After rereading your analogy, I change my "good" to "wtf". You're basically asking is it morally justified to shoot someone in face simply because they touched you, and trying to relate that to abortion.

It's not the same thing. It would be more accurate if Bill was absolutely dependent on Adam for survival (ie, if he was hanging over the edge of the cliff, tightly grabbing on Adam's ankles or something). If Adam does not want his own resources (ie, his body) to be used as a tool for someone else's survival, he shouldn't have to.

Bill is dependent on Adam for his survival. He has lost his balance and requires Adam to maintain his balance.
"I'm going to tell you something that you're never going to forget, SuburbiaSurvivor. Women... Are just human beings"
royalpaladin
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4/12/2012 1:34:18 PM
Posted: 4 years ago
At 4/12/2012 1:33:19 PM, SuburbiaSurvivor wrote:
At 4/12/2012 1:19:56 PM, DakotaKrafick wrote:
At 4/12/2012 11:55:26 AM, SuburbiaSurvivor wrote:
One of the most common arguments for abortion is that a woman has a "right to privacy" or "right to body"

Here's an analogy my friend thought of:

Two people are sitting on the edge of a cliff. Bill starts to fall, so he just puts his hand on Adam's shoulder to balance himself. Adam was in no danger of falling, however, Adam didn't allow Bill to have the privilege of touching him, so he pushed Bill's hand off of him, knowing full well that it would result in Bill's death. Adam allowed Bill to die, simply because he didn't want Bill to have access to his body. Does Adam sound like a descent man?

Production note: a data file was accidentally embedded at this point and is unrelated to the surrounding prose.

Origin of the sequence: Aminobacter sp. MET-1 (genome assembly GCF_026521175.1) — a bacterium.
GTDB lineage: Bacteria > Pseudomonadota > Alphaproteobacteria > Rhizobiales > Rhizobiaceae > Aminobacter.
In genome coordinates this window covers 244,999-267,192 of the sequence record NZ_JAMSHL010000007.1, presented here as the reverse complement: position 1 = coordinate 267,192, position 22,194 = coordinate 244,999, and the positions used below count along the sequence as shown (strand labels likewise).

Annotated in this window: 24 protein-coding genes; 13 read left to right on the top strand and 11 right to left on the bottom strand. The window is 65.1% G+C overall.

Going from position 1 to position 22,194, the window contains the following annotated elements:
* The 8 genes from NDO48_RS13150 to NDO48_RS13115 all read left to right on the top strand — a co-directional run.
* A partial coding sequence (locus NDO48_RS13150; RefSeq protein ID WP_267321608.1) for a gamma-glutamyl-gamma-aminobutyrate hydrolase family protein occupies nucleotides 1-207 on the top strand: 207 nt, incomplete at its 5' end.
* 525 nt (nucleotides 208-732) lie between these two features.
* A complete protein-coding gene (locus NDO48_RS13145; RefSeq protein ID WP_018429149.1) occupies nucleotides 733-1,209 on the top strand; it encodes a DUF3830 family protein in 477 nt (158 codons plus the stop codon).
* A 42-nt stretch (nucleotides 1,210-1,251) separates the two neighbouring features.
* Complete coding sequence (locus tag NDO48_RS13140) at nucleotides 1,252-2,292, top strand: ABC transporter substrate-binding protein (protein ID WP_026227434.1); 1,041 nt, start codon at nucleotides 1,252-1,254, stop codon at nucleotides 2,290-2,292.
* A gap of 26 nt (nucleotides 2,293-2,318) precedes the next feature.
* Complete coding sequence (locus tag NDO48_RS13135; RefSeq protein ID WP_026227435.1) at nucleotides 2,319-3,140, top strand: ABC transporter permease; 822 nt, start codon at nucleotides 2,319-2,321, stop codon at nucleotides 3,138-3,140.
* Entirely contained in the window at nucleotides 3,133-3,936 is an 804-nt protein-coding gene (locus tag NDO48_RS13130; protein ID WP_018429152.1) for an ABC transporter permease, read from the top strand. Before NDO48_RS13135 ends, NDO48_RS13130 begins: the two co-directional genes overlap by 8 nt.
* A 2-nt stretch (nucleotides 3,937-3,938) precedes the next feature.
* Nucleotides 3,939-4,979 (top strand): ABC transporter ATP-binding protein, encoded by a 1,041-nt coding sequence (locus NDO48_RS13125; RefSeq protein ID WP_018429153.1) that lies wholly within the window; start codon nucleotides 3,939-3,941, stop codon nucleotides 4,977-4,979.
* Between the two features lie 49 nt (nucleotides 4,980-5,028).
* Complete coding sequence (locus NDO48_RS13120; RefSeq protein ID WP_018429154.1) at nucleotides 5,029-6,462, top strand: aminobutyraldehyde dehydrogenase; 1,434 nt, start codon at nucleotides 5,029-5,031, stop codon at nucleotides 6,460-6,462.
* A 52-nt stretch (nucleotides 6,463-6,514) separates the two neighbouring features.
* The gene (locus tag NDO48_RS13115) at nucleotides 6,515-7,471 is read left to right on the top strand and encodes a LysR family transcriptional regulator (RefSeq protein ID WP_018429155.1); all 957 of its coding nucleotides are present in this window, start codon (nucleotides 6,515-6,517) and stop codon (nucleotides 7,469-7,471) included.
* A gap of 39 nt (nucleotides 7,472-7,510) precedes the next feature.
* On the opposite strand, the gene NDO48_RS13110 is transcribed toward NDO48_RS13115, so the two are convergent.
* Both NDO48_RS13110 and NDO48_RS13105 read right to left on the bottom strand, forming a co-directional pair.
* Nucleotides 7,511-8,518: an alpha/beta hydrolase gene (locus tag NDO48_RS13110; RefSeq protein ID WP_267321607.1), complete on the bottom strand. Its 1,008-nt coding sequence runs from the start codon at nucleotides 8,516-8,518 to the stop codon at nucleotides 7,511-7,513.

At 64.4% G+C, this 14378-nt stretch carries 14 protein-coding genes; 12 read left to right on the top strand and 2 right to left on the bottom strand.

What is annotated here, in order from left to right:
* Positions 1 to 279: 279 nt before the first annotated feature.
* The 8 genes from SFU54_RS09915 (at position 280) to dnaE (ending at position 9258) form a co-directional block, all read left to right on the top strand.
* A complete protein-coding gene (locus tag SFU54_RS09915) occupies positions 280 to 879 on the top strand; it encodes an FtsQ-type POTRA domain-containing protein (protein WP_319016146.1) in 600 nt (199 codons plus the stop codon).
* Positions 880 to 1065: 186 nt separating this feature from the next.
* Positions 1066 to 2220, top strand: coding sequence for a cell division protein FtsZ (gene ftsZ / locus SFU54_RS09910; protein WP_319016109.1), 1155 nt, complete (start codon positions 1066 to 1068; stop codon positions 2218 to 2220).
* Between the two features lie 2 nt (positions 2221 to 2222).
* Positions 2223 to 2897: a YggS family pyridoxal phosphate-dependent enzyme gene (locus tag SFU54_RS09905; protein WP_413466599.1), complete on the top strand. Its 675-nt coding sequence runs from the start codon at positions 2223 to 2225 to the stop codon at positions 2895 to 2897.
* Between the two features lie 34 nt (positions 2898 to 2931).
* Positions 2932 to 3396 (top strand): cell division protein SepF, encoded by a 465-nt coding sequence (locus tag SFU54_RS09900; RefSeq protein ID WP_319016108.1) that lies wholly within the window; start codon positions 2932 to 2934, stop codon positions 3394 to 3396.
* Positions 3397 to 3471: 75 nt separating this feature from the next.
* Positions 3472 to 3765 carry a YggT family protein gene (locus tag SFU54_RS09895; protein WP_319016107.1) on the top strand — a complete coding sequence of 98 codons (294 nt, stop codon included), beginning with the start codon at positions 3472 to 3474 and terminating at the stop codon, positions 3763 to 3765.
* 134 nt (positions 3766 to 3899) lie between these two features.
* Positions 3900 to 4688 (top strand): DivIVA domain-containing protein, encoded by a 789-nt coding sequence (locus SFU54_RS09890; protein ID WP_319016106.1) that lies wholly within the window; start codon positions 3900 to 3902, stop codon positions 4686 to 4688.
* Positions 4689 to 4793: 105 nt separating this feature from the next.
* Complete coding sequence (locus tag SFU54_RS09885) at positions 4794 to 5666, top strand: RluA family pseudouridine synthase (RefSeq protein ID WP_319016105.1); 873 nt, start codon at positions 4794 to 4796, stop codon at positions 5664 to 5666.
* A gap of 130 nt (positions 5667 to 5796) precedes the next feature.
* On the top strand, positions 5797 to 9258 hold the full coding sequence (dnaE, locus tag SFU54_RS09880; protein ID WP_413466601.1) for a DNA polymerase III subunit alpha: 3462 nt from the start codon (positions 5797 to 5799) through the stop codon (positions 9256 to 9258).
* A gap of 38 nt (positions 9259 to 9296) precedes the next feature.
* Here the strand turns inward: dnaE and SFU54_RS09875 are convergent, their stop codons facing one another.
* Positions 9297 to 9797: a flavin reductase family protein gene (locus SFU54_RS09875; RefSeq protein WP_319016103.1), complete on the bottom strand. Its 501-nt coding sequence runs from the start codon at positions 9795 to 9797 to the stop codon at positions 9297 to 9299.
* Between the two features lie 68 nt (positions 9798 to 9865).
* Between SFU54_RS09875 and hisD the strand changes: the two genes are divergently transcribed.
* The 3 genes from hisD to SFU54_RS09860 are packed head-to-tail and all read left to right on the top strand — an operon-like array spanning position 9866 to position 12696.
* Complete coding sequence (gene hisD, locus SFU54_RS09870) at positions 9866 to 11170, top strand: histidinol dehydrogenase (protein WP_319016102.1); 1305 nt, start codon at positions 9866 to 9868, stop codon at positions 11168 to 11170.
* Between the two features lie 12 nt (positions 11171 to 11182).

After rereading your analogy, I change my "good" to "wtf". You're basically asking is it morally justified to shoot someone in face simply because they touched you, and trying to relate that to abortion.

It's not the same thing. It would be more accurate if Bill was absolutely dependent on Adam for survival (ie, if he was hanging over the edge of the cliff, tightly grabbing on Adam's ankles or something). If Adam does not want his own resources (ie, his body) to be used as a tool for someone else's survival, he shouldn't have to.

Bill is dependent on Adam for his survival. He has lost his balance and requires Adam to maintain his balance.

Adam has no obligation to save Bill. You might find him despicable, but he does not have to do it.
DakotaKrafick
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4/12/2012 1:35:25 PM
Posted: 4 years ago
At 4/12/2012 1:31:43 PM, SuburbiaSurvivor wrote:
I think you misunderstand the analogy. If Adam allows Bill to grab him Bill will be steadied and saved. Neither will fall.

Which is why I said after rereading, it find it very lacking and incomparable to abortion.
SuburbiaSurvivor
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4/12/2012 1:36:45 PM
Posted: 4 years ago
At 4/12/2012 1:33:10 PM, royalpaladin wrote:
At 4/12/2012 1:31:03 PM, SuburbiaSurvivor wrote:
At 4/12/2012 1:16:01 PM, Stephen_Hawkins wrote:
At 4/12/2012 11:55:26 AM, SuburbiaSurvivor wrote:
One of the most common arguments for abortion is that a woman has a "right to privacy" or "right to body"